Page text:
Children's physical disability

By: Kennedy Kao

It can be worrisome to see that your child is not developing physical motor skills, especially if you see other children reaching their developmental milestones at a more rapid pace. Childcare professionals are adept in perceiving disruptions in a child’s physical development, but it is helpful if the parent can bring up these observations to their childcare provider. Paying close attention to a child’s daily movements and developmental milestones is important when recognizing children’s physical disability. 

Physical development is a waiting game, as certain children can develop new skills and functions at different times. For instance, some children can walk at ten months, whereas other children’s first steps aren’t until 18 months. This delay is not something to worry too much about. But there are signs you’ll want to look out for that can reveal a child may be experiencing stunted physical development.

Signs That May Suggest a Physical Disability

Children can show signs of a developmental delay when certain milestones are missed. These milestones can range from physical movement and motor functions to emotional and cognitive behaviours. For instance, a child who still is not walking at 2 years of age might be a cause for concern. Even issues such as being unable to make simple hand gestures like pointing or waving “bye-bye” could be a result of a physical disability. 

If you suspect that your child may have a physical or motor delay, it is important to observe them carefully. Make note of what the child can do well and where they might be having difficulty. If your child appears to be delayed in developing certain physical skills, they should be taken to their practitioner to be screened. 

The following signs could indicate that your child is experiencing developmental delay and possibly an early onset of physical disability. Parents should pay attention if their child:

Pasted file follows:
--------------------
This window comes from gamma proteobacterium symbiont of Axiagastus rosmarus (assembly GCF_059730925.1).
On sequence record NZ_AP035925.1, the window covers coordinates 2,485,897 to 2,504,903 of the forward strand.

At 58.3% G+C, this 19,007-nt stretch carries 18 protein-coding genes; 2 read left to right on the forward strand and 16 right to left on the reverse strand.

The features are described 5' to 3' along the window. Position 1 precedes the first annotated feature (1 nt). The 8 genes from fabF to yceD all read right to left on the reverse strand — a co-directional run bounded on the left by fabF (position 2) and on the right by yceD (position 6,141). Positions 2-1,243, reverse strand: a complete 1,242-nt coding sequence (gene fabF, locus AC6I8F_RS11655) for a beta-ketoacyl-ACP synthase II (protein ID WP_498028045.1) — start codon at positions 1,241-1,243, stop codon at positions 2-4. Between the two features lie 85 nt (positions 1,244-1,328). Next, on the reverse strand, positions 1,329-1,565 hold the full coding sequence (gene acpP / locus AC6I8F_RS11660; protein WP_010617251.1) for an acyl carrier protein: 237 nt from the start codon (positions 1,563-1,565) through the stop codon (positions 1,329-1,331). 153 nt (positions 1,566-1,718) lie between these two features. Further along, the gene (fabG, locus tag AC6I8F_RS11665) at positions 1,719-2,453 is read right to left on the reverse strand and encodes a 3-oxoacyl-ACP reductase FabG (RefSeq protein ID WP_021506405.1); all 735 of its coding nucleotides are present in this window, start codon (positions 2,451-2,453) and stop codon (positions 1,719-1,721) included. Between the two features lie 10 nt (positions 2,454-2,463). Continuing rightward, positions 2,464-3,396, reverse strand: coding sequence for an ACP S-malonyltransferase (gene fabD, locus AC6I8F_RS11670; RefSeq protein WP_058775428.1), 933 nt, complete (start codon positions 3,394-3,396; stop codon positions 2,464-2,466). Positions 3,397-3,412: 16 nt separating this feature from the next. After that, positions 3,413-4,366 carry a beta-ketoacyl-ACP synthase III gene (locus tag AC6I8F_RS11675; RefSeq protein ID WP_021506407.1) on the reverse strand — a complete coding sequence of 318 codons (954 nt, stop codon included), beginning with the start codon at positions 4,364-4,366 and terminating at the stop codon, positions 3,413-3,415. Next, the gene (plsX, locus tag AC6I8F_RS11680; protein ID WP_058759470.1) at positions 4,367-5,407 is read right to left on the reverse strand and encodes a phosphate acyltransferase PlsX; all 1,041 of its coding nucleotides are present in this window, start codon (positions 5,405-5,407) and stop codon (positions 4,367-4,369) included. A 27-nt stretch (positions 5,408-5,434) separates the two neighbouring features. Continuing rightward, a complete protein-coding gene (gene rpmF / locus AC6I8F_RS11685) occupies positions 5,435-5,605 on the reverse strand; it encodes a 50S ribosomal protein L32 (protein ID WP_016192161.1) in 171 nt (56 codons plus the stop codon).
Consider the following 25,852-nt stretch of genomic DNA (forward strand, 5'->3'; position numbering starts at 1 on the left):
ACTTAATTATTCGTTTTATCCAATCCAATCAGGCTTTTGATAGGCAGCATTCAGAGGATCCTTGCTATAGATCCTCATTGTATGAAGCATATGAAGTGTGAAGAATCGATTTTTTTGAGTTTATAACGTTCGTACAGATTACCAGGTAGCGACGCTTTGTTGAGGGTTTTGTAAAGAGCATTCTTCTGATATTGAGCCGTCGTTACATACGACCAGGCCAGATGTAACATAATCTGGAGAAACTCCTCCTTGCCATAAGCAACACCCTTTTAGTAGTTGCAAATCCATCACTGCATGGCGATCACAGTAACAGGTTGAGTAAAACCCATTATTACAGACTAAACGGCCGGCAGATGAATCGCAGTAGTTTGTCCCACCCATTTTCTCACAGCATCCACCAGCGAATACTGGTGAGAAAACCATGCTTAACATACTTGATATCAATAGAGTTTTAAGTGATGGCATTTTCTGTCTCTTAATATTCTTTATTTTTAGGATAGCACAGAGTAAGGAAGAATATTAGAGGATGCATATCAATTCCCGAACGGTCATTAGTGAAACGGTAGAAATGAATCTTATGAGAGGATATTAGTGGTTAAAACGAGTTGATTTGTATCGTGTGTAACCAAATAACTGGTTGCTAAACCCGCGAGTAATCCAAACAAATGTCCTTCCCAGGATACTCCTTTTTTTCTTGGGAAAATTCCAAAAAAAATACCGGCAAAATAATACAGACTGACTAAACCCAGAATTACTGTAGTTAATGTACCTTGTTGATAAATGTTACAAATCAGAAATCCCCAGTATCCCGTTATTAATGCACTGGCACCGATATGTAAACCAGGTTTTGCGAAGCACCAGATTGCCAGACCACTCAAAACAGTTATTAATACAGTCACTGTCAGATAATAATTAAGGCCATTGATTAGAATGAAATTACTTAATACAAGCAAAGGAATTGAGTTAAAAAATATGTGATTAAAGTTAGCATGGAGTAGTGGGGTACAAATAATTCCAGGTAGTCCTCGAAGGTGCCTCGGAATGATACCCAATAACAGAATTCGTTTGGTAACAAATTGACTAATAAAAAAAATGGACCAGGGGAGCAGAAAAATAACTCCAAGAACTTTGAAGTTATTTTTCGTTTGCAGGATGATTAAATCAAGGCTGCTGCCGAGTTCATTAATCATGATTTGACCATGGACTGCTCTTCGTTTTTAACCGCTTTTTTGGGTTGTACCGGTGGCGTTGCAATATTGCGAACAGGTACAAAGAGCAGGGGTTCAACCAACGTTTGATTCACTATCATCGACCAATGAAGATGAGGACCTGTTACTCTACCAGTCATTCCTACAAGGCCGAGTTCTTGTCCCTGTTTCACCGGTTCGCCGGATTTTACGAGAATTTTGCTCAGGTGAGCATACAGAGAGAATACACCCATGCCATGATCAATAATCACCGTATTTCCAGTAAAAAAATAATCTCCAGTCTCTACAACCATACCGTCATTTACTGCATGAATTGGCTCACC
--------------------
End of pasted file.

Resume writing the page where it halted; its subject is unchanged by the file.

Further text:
• Cannot sit up or bend their knees, which relates to an unusually tight muscle tone.
  • Cannot hold their head up after three months, demonstrating an abnormally loose muscle tone. 
  • Cannot, or won’t, reach or release toys, showing poorly developed hand and/or finger coordination. 
  • Refuses to reach across their body while they play
  • Can only complete tasks with one hand
  • Doesn’t put out their hands to catch themselves if falling
  • Has poor balance, frequently stumbles and trips over themselves.  

While monitoring your child’s developmental milestones, it’s important to take note of when these signs pop up. While it isn’t necessary to overreact to small physical movements that are questionable, you should observe them carefully over a period of time to see if there are any recurring patterns. Additionally, it is essential that you voice your concerns to your child’s practitioner, not only for your child’s health but also for your personal peace of mind. 

If you are concerned about your child’s development, connect with your childcare provider to identify if your child is prone to or currently experiencing a physical disability. In the event that your child receives a diagnosis, there are programs, services and facilities that help children grow with their physical disability. Inquire about ways to foster a healthy and inclusive environment for a disabled child as well as ways to cope with the effects it may have on your mental health.